Allegation of Bogus Import of Service through Cash Bean App: Delhi HC Dismisses Writ Petition on Evidence to Prove Contravention in Foreign Exchange Management Act [Read Order]

Top Stories Allegation of Bogus Import of Service through Cash Bean App: Delhi HC Dismisses Writ Petition on Evidence to Prove Contravention  in Foreign Exchange Management Act [Read Order] By Yogitha S. Yogesh – On December 18, 2023 4:33 pm – 3 mins read In a significant case on the allegation of Bogus import of service through the Cash Bean app, the Delhi High Court dismissed a writ appeal on evidence to prove contravention in the Foreign Exchange Management Act,1999. PC Financial Services Private Ltd, the petitioner is engaged in the business of providing unsecured short-term loans to its customers/borrowers in India via its Digital Application platform called ‘CashBean’. The CashBean application of the petitioner had 60.3 million users, and 39.2 million registered customers, out of which only 3.75 million unique customers were selected after an assessment of creditworthiness for the loan. It was contended that the petitioner had engaged a Hong Kong-based Company, namely Hong Kong Fintango Limited (‘HK Fintango’) for procurement of an IP licence and had entered into a Software Licence Agreement dated 01.10.2019 with it for providing IP and Digital Lending Software Licence, that is, the CashBean App to the petitioner for the Indian digital micro-lending market.

The petitioner further contends that another Company, that is Mobimagic Co. Ltd. (‘Mobimagic’), provided technical services to the petitioner till March 2020 and, thereafter, the services of HK Fintango were engaged from August 2020.  The petitioner stated that for the Technical fees, the petitioner’s Board had taken the necessary and proper decisions by considering the comprehensive business risk management requirements, including the services scope, Software Licence Agreement commitment and responsibility. The Board had also considered and referred to the industry practice. The Board had also consulted with tier-1 Chartered Accountant Firm/Independent Consultant, Ernest & Young LLP, India (‘EY India’), which resulted in independent benchmarking reports.  It was stated that Mobimagic was the original developer of the CashBean software, which was subsequently transferred to HK Fintango on 26.09.2019. Post such transfer, HK Fintango has been awarded with the new Software Copyright Certificate for the same. The petitioner states that for the business of the petitioner, HK Fintango has granted access to its Software App in a source code format and technical support has been received from Mobimagic; management and other support have been received from another related party entity, namely, TenSpot Pesa Limited.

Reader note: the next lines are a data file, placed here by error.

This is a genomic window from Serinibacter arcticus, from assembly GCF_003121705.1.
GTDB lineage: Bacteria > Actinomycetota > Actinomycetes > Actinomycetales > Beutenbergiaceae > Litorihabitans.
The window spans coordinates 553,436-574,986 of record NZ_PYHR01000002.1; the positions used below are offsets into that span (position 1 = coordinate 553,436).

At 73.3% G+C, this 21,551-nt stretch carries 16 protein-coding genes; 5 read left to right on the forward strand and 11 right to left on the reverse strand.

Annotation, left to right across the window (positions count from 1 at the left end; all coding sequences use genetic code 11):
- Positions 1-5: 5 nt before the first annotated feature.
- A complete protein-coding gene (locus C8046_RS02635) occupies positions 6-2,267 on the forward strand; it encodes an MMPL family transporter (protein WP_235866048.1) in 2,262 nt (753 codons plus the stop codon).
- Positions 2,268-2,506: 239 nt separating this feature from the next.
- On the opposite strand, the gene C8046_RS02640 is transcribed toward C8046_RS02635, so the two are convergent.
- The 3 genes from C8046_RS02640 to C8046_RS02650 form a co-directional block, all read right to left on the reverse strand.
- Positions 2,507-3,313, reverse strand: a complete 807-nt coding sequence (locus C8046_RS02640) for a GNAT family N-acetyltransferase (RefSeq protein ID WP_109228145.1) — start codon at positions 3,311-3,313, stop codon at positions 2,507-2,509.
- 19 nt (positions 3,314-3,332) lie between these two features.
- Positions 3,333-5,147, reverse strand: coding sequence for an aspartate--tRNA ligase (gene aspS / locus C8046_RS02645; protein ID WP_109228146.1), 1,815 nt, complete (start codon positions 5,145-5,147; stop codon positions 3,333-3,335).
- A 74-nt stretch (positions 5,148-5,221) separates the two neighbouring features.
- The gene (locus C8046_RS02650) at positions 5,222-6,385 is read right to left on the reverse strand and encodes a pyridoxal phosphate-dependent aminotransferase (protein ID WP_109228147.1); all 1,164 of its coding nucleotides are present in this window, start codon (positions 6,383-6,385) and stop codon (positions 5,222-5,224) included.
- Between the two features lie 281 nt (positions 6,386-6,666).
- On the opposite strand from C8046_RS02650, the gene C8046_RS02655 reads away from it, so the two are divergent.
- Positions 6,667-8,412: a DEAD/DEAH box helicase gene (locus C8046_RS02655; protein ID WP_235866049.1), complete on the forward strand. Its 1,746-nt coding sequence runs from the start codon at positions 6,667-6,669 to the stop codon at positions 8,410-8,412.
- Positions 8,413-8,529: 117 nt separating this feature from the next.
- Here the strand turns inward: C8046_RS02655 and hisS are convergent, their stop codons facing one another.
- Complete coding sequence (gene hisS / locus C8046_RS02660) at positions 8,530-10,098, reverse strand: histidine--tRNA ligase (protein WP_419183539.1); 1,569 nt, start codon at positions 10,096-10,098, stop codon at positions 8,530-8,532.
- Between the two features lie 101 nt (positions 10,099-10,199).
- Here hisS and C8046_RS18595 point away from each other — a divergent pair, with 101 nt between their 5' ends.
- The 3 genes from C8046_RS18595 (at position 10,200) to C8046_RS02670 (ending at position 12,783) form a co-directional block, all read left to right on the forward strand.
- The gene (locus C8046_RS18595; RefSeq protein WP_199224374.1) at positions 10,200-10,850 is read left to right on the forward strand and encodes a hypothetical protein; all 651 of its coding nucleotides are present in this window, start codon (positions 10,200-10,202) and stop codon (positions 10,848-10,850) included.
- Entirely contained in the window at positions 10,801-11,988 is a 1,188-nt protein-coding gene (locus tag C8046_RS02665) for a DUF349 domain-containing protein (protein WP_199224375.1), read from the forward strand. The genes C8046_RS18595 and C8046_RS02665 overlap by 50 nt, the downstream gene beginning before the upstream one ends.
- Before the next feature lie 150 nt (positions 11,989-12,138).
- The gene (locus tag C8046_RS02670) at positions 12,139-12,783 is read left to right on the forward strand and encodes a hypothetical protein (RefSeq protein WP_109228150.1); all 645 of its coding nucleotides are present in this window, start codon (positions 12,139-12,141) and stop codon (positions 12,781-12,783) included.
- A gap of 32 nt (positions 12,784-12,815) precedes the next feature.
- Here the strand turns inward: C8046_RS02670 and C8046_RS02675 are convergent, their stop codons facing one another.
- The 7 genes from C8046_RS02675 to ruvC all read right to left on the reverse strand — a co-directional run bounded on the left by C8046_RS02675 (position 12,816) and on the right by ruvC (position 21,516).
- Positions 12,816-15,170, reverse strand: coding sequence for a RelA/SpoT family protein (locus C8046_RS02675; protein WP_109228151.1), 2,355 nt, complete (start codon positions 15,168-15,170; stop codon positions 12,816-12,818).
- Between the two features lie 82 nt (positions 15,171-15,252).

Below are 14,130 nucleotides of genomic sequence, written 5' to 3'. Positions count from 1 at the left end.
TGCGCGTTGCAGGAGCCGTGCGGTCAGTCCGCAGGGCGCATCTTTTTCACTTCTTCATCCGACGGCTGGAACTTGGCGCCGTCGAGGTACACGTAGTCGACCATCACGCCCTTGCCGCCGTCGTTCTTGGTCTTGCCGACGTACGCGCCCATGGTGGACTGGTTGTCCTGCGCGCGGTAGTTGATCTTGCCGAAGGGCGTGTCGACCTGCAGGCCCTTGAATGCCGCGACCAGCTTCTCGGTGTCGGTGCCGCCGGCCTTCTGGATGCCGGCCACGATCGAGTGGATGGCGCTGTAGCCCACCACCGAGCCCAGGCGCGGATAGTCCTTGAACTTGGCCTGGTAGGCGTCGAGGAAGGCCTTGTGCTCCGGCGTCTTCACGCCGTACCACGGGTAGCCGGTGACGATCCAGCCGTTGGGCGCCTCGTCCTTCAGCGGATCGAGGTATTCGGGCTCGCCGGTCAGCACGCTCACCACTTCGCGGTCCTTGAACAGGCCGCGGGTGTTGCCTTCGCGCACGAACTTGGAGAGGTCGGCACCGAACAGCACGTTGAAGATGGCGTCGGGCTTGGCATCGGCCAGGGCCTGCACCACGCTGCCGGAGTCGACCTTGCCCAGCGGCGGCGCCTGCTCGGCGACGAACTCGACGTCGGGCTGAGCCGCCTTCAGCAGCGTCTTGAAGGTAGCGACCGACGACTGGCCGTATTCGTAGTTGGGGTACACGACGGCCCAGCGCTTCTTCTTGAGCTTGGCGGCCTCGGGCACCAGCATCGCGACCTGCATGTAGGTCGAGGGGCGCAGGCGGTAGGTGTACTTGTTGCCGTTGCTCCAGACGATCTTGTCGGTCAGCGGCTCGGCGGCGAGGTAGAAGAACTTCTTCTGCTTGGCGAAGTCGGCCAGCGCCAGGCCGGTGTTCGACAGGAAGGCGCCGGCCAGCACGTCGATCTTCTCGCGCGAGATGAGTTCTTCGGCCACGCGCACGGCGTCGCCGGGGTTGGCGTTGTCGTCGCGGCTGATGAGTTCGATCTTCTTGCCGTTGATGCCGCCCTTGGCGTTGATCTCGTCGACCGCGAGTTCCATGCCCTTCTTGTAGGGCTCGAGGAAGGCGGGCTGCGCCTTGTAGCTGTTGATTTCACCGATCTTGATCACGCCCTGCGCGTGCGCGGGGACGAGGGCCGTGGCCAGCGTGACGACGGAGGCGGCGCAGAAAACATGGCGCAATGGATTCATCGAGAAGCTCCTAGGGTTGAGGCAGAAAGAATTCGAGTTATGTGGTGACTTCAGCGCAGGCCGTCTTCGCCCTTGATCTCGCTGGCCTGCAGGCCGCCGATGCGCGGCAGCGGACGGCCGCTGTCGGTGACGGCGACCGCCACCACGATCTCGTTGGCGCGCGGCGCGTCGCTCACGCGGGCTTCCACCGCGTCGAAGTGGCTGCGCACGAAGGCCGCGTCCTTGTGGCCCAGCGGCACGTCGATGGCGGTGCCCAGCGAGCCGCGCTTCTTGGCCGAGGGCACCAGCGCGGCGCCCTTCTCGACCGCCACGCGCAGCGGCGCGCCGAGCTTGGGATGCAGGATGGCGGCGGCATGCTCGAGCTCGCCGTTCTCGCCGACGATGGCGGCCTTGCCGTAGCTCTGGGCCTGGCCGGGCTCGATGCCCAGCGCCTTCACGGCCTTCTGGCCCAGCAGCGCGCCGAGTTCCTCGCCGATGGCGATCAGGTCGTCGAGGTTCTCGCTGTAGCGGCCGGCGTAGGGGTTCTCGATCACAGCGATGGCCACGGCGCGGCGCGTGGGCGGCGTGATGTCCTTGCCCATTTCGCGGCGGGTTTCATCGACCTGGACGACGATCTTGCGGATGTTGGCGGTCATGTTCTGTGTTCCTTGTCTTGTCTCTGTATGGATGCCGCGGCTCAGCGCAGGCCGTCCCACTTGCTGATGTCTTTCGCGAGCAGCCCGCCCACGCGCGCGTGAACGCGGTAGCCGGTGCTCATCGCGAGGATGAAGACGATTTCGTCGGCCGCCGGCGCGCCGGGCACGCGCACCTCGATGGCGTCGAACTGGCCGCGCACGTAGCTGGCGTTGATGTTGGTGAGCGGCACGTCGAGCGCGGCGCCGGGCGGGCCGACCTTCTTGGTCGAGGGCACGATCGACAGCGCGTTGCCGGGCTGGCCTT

The petitioner claimed that the petitioner has maintained the Transfer Pricing Documentation required under Rule 10D of the Income Tax Rules, 1962 read with Section 92D of the Income Tax Act, 1961, and proper forms have been filed with the Income Tax Authorities. The petitioner claims to have also deducted the Tax at Source for payments made to these Companies and as having greatly contributed to the tax base of the country. It was alleged that the petitioner has, therefore, contravened Section 4 of the Foreign Exchange Management Act, 1999 (‘Act’), and an equivalent value of the property was liable to be seized from the petitioner in India. The above seizure orders have been confirmed by respondent no.2 vide the Order dated 04.02.2022 (‘Impugned Order’). The senior counsel for the petitioner submitted that under the Act, the foreign exchange transactions can be classified as ‘Capital Account Transaction’, as defined in Section 2(e) of the Act, or as ‘Current Account Transaction’, as defined in Section 2(j) of the Act.

He submits that Section 6(3) of the Act provides that all ‘capital account transactions’ are prohibited unless specifically permitted by the RBI. On the other hand, all ‘current account transactions’ are permitted unless specifically prohibited. It was argued that the basic reason for the proceedings against the petitioner is a baseless allegation of the petitioner charging higher rates of interest and processing fees from its customers/loan applicants. He submits that such an allegation cannot, however, provide any justification for the invocation of the draconian power of seizure under the Act.  A single bench of Justice Navin Chawla observed that the Impugned Order is to be based merely on ‘reason to believe’ that any foreign exchange situated outside India is suspected of having been held in contravention of Section 4 of the Act by the person against whom the order under Section 37A of the Act is being passed.

Though it may be true that the ‘reason to believe’ must also be based on certain tangible material and should be reasonable and not be arbitrary or whimsical, at the same time, the Court in the exercise of its powers under Article 226 of the Constitution of India cannot act as an appellate authority and substitute its own opinion for that of the Competent Authority.  It was found that the petitioner has been unable to make out such a case which would warrant an interference of the Court with the Impugned Order. “The allegations of the respondents and the defence of the petitioner would need to be tested by the Adjudicatory Authority. On facts, it cannot be said that the respondents’ action is ultra vires the Act or so whimsical as to warrant the interference of the Court at this stage when the proceedings are pending before the Adjudicatory Authority.”, the court held.

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